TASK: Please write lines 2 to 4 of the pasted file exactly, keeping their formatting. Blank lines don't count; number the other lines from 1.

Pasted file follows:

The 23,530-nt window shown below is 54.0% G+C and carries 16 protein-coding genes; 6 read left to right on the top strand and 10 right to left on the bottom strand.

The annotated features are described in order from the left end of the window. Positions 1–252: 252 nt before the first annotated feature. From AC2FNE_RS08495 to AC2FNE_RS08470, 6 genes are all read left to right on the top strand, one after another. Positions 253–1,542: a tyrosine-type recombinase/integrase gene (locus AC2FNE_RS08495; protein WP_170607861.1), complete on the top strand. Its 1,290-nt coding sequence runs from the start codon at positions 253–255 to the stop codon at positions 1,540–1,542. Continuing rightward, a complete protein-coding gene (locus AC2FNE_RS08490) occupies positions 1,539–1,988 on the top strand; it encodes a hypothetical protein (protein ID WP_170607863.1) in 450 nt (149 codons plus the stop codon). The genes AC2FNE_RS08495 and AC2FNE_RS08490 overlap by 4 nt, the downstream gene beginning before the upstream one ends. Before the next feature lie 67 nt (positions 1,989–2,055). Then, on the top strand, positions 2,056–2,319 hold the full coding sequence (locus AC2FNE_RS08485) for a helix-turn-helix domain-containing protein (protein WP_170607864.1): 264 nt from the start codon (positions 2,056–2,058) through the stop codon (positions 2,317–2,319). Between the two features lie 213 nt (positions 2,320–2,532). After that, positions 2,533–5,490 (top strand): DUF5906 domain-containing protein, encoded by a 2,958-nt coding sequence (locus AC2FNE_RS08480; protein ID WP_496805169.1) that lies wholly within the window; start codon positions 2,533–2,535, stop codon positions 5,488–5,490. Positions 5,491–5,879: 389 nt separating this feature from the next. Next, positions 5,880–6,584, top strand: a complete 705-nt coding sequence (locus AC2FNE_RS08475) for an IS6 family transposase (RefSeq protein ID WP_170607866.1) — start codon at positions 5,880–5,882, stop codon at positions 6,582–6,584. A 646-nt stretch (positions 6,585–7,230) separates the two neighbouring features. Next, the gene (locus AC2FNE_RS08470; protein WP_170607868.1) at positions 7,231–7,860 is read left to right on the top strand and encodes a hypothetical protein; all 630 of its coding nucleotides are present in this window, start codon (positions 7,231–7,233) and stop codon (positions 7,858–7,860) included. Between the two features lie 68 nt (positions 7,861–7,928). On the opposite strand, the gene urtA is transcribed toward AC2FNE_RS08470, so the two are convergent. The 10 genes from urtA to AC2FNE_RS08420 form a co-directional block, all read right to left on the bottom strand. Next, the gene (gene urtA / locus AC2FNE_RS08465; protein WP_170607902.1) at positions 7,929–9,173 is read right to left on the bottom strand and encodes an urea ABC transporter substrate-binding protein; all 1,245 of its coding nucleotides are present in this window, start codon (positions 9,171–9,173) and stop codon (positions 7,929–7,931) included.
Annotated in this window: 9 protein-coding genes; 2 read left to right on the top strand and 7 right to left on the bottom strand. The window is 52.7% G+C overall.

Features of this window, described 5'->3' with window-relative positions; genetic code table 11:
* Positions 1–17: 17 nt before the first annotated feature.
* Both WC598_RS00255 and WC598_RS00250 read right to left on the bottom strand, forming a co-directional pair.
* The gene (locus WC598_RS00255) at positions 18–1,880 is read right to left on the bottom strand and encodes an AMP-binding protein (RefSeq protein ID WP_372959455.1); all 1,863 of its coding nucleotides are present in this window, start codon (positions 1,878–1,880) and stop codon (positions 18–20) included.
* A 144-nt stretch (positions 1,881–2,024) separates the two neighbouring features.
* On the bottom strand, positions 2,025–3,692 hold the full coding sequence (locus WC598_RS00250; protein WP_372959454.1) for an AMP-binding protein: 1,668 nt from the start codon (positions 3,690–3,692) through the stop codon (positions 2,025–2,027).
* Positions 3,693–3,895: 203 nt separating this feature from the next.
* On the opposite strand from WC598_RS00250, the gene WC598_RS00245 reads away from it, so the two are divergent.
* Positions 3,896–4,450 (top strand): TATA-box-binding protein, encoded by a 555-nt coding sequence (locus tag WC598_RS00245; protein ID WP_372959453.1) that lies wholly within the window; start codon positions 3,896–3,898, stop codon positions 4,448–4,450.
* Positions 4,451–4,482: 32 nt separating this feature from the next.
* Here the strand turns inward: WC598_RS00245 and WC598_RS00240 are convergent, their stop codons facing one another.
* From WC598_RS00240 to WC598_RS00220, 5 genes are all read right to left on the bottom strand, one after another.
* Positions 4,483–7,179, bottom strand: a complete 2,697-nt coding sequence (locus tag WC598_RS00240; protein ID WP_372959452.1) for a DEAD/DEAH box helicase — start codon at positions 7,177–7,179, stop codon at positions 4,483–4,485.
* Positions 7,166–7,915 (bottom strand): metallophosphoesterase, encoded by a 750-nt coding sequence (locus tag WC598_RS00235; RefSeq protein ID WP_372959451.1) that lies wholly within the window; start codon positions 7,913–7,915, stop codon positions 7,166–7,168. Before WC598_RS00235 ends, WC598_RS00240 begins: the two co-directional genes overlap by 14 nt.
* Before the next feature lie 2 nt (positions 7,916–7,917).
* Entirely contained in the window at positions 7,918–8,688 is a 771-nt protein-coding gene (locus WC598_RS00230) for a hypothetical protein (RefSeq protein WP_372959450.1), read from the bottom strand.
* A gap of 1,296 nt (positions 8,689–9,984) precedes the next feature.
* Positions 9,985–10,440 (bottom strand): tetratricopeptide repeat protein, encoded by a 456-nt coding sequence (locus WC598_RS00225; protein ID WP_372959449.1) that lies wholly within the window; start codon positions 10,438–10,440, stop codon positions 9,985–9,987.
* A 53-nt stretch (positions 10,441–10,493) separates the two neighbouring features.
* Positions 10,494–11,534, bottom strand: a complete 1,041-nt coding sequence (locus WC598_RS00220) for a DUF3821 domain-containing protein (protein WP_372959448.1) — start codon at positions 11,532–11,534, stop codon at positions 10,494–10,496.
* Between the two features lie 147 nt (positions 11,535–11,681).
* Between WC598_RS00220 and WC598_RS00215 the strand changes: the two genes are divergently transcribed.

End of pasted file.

The annotated features are described in order from the left end of the window. Positions 1–252: 252 nt before the first annotated feature. From AC2FNE_RS08495 to AC2FNE_RS08470, 6 genes are all read left to right on the top strand, one after another. Positions 253–1,542: a tyrosine-type recombinase/integrase gene (locus AC2FNE_RS08495; protein WP_170607861.1), complete on the top strand. Its 1,290-nt coding sequence runs from the start codon at positions 253–255 to the stop codon at positions 1,540–1,542. Continuing rightward, a complete protein-coding gene (locus AC2FNE_RS08490) occupies positions 1,539–1,988 on the top strand; it encodes a hypothetical protein (protein ID WP_170607863.1) in 450 nt (149 codons plus the stop codon). The genes AC2FNE_RS08495 and AC2FNE_RS08490 overlap by 4 nt, the downstream gene beginning before the upstream one ends. Before the next feature lie 67 nt (positions 1,989–2,055). Then, on the top strand, positions 2,056–2,319 hold the full coding sequence (locus AC2FNE_RS08485) for a helix-turn-helix domain-containing protein (protein WP_170607864.1): 264 nt from the start codon (positions 2,056–2,058) through the stop codon (positions 2,317–2,319). Between the two features lie 213 nt (positions 2,320–2,532). After that, positions 2,533–5,490 (top strand): DUF5906 domain-containing protein, encoded by a 2,958-nt coding sequence (locus AC2FNE_RS08480; protein ID WP_496805169.1) that lies wholly within the window; start codon positions 2,533–2,535, stop codon positions 5,488–5,490. Positions 5,491–5,879: 389 nt separating this feature from the next. Next, positions 5,880–6,584, top strand: a complete 705-nt coding sequence (locus AC2FNE_RS08475) for an IS6 family transposase (RefSeq protein ID WP_170607866.1) — start codon at positions 5,880–5,882, stop codon at positions 6,582–6,584. A 646-nt stretch (positions 6,585–7,230) separates the two neighbouring features. Next, the gene (locus AC2FNE_RS08470; protein WP_170607868.1) at positions 7,231–7,860 is read left to right on the top strand and encodes a hypothetical protein; all 630 of its coding nucleotides are present in this window, start codon (positions 7,231–7,233) and stop codon (positions 7,858–7,860) included. Between the two features lie 68 nt (positions 7,861–7,928). On the opposite strand, the gene urtA is transcribed toward AC2FNE_RS08470, so the two are convergent. The 10 genes from urtA to AC2FNE_RS08420 form a co-directional block, all read right to left on the bottom strand. Next, the gene (gene urtA / locus AC2FNE_RS08465; protein WP_170607902.1) at positions 7,929–9,173 is read right to left on the bottom strand and encodes an urea ABC transporter substrate-binding protein; all 1,245 of its coding nucleotides are present in this window, start codon (positions 9,171–9,173) and stop codon (positions 7,929–7,931) included.
Annotated in this window: 9 protein-coding genes; 2 read left to right on the top strand and 7 right to left on the bottom strand. The window is 52.7% G+C overall.

Features of this window, described 5'->3' with window-relative positions; genetic code table 11: